It’s taken nearly a decade, but after several years of rumours and speculation, the sequel to home invasion horror film The Strangers (2008) is finally in theaters. While the original film, written and directed by Bryan Bertino, was not necessarily warmly received by critics, it proved to be a modest box office hit. A well-structured horror film defined by a quiet, mounting tension, The Strangers developed a following among horror fans. Affixed with the subtitle, Prey at Night, The Strangers sequel hit theaters last Friday with relatively modest expectations.
The Strangers: Prey at Night follows the established formula set by its predecessor, only increasing the size of the ‘playing field’ for its killers and victims. A family of four travelling to drop off their troubled teenage daughter at a private school stop at a trailer park to visit and spend the night with an aunt and uncle. When they arrive they find the park deserted until a familiar figure turns up knocking on their door, asking for “Tamara”. Christina Hendricks (Mad Men) and Martin Henderson (The Ring) replace Liv Tyler and Scott Speedman for this go-around. Most importantly, the budding franchise’s villains (Dollface, Pin-Up Girl, and Man in the Mask) all return.
More Cliches, Less Scares
Sometimes you just can’t go home, a point firmly reinforced by Prey at Night. This is a film that rigidly adheres to the sequel playbook – it’s louder, more violent, and has a higher body than the first film. While The Strangers methodically built from a quiet opening and progressively dialed up the scares, Prey at Night starts quickly with two deaths right out of the gates, putting its killers much front and center this time around. Music was used sparingly to great effect in the original to create a sense of dread. In contrast, the 80’s pop music-infused soundtrack for the sequel is much more prominent and, at times, distracting.
The biggest criticism of Prey at Night is its firm embracing of horror film cliches. Characters split up, a police officer shows up and is killed with seconds, the killers are illogically omnipresent, one character runs in a straight line while being chased by a slow-moving car – I had a running list in the back of my head as the film chugged along. At one point, a character actually says, “I’ll be right back.” And yes – seemingly dead killers jump back to life. Twice.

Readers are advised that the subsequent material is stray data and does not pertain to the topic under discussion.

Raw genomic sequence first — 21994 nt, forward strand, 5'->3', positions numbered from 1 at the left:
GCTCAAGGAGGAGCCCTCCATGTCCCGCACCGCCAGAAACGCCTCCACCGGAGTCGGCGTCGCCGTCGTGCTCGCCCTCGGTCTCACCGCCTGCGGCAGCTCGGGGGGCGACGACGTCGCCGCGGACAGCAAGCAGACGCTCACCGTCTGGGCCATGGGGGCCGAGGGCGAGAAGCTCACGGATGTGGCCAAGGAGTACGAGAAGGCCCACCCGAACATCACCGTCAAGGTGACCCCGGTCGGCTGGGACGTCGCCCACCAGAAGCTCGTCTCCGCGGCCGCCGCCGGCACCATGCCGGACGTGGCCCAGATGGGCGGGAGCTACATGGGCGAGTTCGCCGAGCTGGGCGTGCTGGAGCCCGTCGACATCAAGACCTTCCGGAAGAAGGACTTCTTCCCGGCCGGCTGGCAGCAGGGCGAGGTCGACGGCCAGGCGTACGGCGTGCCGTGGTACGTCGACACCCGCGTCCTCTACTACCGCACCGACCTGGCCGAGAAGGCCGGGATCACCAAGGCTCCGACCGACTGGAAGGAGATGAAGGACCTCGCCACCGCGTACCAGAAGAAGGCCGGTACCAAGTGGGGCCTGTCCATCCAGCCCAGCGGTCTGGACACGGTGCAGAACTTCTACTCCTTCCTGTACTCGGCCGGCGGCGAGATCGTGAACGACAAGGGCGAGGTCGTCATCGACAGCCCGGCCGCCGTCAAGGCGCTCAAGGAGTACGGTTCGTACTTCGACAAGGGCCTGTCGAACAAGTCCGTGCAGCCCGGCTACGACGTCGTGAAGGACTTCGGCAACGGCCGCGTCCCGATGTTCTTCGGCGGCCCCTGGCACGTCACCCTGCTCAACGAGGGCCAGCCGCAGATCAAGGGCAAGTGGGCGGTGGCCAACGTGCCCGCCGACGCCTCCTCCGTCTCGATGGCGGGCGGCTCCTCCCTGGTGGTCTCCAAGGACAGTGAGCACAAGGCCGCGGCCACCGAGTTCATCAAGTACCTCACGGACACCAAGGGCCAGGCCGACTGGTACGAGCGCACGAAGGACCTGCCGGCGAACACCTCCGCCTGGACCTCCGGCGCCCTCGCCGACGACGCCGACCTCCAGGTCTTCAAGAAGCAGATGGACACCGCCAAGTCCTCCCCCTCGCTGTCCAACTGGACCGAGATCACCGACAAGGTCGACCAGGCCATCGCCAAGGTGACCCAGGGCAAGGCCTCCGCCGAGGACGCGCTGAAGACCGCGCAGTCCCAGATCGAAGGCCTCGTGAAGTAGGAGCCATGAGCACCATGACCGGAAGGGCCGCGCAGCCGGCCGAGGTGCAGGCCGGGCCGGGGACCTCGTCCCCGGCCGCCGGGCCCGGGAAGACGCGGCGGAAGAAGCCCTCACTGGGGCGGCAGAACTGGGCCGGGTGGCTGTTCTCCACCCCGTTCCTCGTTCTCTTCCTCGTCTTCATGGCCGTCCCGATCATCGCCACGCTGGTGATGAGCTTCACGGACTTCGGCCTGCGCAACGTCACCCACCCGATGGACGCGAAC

Fortunately, Prey at Night is somewhat salvaged by its second half, which offers enough action and scares to justify the film’s existence. Once the story begins to pick up director Johannes Roberts keeps the pace moving and spreads out enough jumps and death scenes to distract the audience from thinking too hard about what’s happening. There isn’t much in the way of atmosphere or tension, but the jump scares are effective. Roberts did manage to get me jumping out of my reclining theater seat a few times. One scene involving a Jack-in-the-Box also shows some restraint in building up the anticipation and delivering on the scare.
Roberts – who helmed last year’s surprise hit, 47 Meters Down – also demonstrates some visual flair in a few scenes. Both the ‘pool fight scene and the ‘flaming car’ chase are set up effectively and beautifully executed on screen. There is an intensity to each of the death scenes that give them a certain level of gravitas, often absent from other horror films. These scenes are greatly assisted by the film’s villains who remain menacing if not a little overused this time. The Strangers was a much more patient film, allowing its killers to linger in the background or shadows. In Prey at Night, the movie leans much more heavily on the presence of its villains. While the pop music score is distracting in some scenes, Roberts does employ some musical segments very effectively to contribute to the 80’s horror aesthetic the film was trying to establish.
Watching The Strangers: Prey at Night, one gets the impression that there was a much better sequel buried somewhere in the film’s brisk 85 minutes. Roberts has shown flashes of being a good horror film director and you have to wonder if he could have done more with a better screenplay. Prey at Night clearly aspires to more, with its homages to John Carpenter’s Christine and The Texas Chainsaw Massacre’s ending. Its few redeeming qualities just get overwhelmed by the assembly-line of horror film and sequel stereotypes.
THE PROFESSOR’S FINAL GRADE: C-